Jones' next effort brings her "right back to the nature thing," she said.

Art Safaris is a pilot for a new series following the work of wildlife artist and adventurer Ray Shaw. Jones got back last week from the Everglades, where Shaw was looking for a subject for his next painting.

The idea is to explore "the art of nature and the nature of art," in what, is subtitled "a brush with adventure," Jones said.



Local director, producer and film scriptwriter Jim Sawatki's film "Summer Sojourn" will be shown March 7 as part of the film festival event.

- Best of the 2007 Taos Mountain Film Festival -
Films featuring local talent set for arts center

The Tribune
March 5, 2008 5A

By Nicole Chillino
Staff Writer

A good film can evoke emotions, propel people deep into thought and inspire them to live out their dreams.

March 7–8, Tri–Lakes area residents and people from across the Front Range will have the opportunity to see, and perhaps draw inspiration from, the Best of the 2007 Taos Mountain Film Festival at the Tri–Lakes Center for the Arts. "The Tri–Lakes Center for Arts is a means for bringing the Taos Mountain Film festival to this part of the state," said Suzy O'Banion, with the center. She said Pietro Simonetti, treasurer for the Colorado Cancer Foundation made it possible for the festival to come to the Tri–Lakes area.

Every year, the Colorado Cancer Foundation brings the best of the Taos Mountain Film Festival to Colorado, Simonetti said. Because the best of the best films are selected, it is usually a one–day event. This year, though, some films from Colorado were added and organizers extended the event to two days.

Local director, producer and film scriptwriter Jim Sawatzki's film "Summer Sojourn", will be shown March 7 as part of the event. The film is about Chautauqua, a college that was started in New York and brought to Palmer Lake in 1886. Every summer from 1886 to 1910, people gathered in the Glen to discuss popular issues and hear important people of the times.

"Summer Sojourn" aired on Rocky Mountain Public Broadcasting Network Jan. 1 and reached about 34,000 households.

Usually, the best of the Taos Mountain Film Festival is shown in Boulder, but there are a lot of film festivals in Boulder, so the foundation chose to try the Colorado Springs-area market; Simonetti said.

The majority of the proceeds from the event will go to the Colorado Cancer Foundation, he said. The foundation is run by volunteers, so 100 percent of what is donated to the foundation goes toward the cause, Simonetti said. Donations to the foundation stay in Colorado.

The money goes to sponsor cancer research at the University of Colorado at Denver and its Health Sciences Center and to help Colorado families affected by cancer.

"Usually we come in after insurance has failed," Simonetti said. "There are situations where the patients are running out of money, but they still need therapy, and we come in and close that gap."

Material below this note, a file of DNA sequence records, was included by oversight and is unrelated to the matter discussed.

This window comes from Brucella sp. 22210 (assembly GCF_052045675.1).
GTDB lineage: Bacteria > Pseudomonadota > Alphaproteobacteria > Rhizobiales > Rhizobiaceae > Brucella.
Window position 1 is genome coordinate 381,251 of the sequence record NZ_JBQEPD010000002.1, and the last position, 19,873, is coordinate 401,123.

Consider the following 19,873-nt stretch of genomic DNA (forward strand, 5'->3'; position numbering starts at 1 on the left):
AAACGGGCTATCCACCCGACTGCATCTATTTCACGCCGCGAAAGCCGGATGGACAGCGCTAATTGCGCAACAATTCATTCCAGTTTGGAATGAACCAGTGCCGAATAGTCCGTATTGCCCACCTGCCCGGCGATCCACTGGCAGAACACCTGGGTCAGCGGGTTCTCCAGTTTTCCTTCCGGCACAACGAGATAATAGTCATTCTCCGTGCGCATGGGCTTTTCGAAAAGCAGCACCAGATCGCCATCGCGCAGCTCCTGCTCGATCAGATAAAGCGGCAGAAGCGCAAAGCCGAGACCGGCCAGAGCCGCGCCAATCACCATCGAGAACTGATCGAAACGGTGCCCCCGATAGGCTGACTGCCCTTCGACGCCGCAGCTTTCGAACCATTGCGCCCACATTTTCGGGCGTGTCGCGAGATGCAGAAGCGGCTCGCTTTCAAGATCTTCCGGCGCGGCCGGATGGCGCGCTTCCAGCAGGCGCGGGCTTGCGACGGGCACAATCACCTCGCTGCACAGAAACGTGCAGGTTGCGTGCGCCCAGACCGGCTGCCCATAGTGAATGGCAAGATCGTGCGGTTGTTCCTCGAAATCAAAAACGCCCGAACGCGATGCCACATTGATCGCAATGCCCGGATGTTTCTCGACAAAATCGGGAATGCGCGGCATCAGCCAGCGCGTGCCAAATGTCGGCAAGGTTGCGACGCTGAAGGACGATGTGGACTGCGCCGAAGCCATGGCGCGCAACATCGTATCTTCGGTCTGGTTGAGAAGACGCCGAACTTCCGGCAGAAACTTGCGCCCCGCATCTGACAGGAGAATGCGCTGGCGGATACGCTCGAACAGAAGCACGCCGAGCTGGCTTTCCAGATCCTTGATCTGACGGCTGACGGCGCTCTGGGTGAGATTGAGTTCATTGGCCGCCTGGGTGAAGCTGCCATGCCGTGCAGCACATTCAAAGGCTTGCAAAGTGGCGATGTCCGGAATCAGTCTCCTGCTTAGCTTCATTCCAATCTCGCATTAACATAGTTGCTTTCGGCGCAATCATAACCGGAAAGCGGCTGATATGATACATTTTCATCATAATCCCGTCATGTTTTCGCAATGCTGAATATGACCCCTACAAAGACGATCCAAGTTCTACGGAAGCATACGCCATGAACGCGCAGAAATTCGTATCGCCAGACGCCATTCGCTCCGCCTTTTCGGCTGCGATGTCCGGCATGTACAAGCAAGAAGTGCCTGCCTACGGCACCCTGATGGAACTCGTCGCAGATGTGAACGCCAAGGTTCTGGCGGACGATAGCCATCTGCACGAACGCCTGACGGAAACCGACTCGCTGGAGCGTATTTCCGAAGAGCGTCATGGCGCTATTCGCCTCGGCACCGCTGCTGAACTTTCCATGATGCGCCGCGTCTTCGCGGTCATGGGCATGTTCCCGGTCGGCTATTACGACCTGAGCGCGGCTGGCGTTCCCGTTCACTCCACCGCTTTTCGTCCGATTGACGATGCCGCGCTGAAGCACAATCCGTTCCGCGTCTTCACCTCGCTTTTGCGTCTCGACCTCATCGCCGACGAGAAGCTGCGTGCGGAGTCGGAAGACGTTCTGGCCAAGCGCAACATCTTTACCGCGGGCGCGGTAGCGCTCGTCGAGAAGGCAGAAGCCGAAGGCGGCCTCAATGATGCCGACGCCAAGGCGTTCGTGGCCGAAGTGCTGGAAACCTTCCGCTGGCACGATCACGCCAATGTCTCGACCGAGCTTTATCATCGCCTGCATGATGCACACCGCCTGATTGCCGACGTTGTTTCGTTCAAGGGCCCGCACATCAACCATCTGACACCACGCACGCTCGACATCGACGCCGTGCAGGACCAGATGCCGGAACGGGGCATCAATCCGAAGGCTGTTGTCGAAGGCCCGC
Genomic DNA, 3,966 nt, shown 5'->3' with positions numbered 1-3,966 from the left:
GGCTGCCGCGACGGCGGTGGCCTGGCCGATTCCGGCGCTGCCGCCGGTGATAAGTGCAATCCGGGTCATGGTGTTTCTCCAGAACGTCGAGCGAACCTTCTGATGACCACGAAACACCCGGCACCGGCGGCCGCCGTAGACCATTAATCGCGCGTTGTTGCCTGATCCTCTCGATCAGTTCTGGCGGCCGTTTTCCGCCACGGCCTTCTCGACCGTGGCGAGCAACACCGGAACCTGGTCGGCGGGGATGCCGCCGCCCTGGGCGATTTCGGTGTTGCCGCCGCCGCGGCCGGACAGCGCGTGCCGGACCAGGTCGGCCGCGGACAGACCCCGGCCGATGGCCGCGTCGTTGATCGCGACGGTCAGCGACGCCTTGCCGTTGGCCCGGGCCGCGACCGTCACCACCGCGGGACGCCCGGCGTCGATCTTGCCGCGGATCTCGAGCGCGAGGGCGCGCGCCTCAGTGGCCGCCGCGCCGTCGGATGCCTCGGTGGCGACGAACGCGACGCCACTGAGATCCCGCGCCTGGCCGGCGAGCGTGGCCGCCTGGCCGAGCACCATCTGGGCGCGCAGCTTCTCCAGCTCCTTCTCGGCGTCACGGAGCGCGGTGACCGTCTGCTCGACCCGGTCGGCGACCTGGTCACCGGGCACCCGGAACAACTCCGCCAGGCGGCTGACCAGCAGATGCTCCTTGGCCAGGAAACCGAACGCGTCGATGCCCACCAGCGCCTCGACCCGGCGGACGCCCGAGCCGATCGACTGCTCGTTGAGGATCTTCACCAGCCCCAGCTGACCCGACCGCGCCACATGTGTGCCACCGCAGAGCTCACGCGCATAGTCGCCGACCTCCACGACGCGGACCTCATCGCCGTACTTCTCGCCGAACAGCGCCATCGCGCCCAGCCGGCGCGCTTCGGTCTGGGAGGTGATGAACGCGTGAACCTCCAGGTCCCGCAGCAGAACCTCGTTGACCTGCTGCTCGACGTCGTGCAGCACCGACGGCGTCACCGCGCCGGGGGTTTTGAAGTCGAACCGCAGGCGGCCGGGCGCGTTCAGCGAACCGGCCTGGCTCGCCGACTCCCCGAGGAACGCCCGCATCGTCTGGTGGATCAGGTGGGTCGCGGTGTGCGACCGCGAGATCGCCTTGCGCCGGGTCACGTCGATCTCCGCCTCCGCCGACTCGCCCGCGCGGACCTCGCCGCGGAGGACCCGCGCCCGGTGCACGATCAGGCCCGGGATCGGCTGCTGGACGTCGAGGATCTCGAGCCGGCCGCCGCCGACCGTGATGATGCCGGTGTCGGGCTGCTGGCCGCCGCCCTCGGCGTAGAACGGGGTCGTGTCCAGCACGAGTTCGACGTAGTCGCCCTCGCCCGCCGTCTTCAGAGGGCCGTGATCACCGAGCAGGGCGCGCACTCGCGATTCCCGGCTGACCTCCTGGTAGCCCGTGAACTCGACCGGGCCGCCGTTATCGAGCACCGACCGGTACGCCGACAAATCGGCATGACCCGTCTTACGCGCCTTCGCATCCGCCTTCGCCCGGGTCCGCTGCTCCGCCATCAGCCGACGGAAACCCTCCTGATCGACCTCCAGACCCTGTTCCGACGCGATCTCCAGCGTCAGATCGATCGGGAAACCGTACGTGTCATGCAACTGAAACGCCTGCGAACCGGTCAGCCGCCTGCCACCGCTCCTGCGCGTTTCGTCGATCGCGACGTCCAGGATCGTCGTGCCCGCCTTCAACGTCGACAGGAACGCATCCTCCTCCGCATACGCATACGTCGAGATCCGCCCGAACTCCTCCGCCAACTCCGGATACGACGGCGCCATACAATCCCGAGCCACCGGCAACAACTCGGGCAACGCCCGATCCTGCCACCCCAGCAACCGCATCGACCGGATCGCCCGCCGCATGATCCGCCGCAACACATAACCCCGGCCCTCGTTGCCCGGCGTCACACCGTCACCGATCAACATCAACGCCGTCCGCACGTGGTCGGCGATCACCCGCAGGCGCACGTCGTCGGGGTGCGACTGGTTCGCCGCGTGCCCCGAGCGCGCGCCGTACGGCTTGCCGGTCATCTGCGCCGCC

- INSIDE ART -
Springs Magazine

Volume XXVI No. 7
July, 2008 5A

by Eve Tilley

Art Is for Everyone

Michigan native Jim Sawatzki, a Telly Award-winning & Emmy Award-nominated Producer/ Director and amateur historian has been documenting local history of the Pikes Peak Region since 1992: "I believe people should know the history of where they live and that this knowledge will help promote a sense of place and appreciation of their community.

Sawatzki's most recent film, "Summer Sojourn," was a history of Glen Park and the first Rocky Mountain Chautauqua in 1887. The Chautauqua was the cultural entertainment of the 19th century with over 400 permanent assemblies established by the end of the century and a traveling circuit established by 1910. The fashion was over by the early 1930s but is experiencing a revival, and national figures such as Clay Jenkinson portray Thomas Jefferson and Meriwether Lewis and local favorite Richard Marold portrays Franklin Delano Roosevelt and Winfield Scott Stratton.

His current documentary, Historic Artists of the Pikes Peak Region, will be a 60 minute TV production that will be formatted for PBS affiliates and local cable channels such as the PPLD Comcast channel 17, and be made available to libraries, schools, and museums throughout the state. All interviews of the experts/historians produced for this show will be donated to Colorado Springs Pioneers Museum, and the Carnegie Library for future research. His list of artists is extensive. He will begin with author Helen Hunt Jackson (1870s), painter Charles Craig (1880s) and architect Thomas MacLaren (1890s). The 20th century includes photographer Laura Gilpin, ceramic artists Artus and Anne Van Briggle, silent film star Lon Chaney, political cartoonist and art teacher Boardman Robinson, and sculptor Starr Kempf. His list of primary-source interviews will include experts such as, John Hazlehurst (art collector); Leland Feltz (local historian); Leah Witherow and Katie Davis Gardener (Pioneers Museum); Eric Bransby and Jeff Brown (local artists) and members of the Kempf family. For more information: www.palmerdivideproductions.com


House of David documentary in the works

Award-winning filmmaker is making a fresh attempt - and this time it's personal.


From L to R: Filmmaker Jim Sawatzki, HOD Museum Director Chris Siriano, and the last of the barnstorming players Lloyd Dalager.

By William F. Ast III
H-P Staff Writer

RIVERSIDE - Work got under way last month on a new attempt to produce a documentary about the Israelite House of David religious colony in Benton Township.

Award-winning filmmaker Jim Sawatzki of Colorado was at the House of David Museum in Riverside and at the colony grounds to do some work on the documentary and to get started on a short promotional piece for the film. Many of the interviews for the 60-minute film have already been done. While plenty of archival material is available, the hard work of organizing everything is just getting started.

"It's just mind-boggling," said museum founder Chris Siriano. "Piecing all that stuff together to tell that story, and in one hour, which is absolutely absurd. It's like trying to compile every story in the paper about the House of David into one story." Fortunately, Sawatzki is "good at that," Siriano said. "He's really good with a history documentary."

Sawatzki, who has lived in Colorado since 1971, said the work isn't easy.

"We hope to present a nice little definite history," Sawatzki said during an interview at the museum. "That's kind of tough to do in an hour. That's a challenge. You've got thousands of things in here. There are books written on it, so you have to condense it down and make it a story that will be entertaining, but will also teach people about what this was."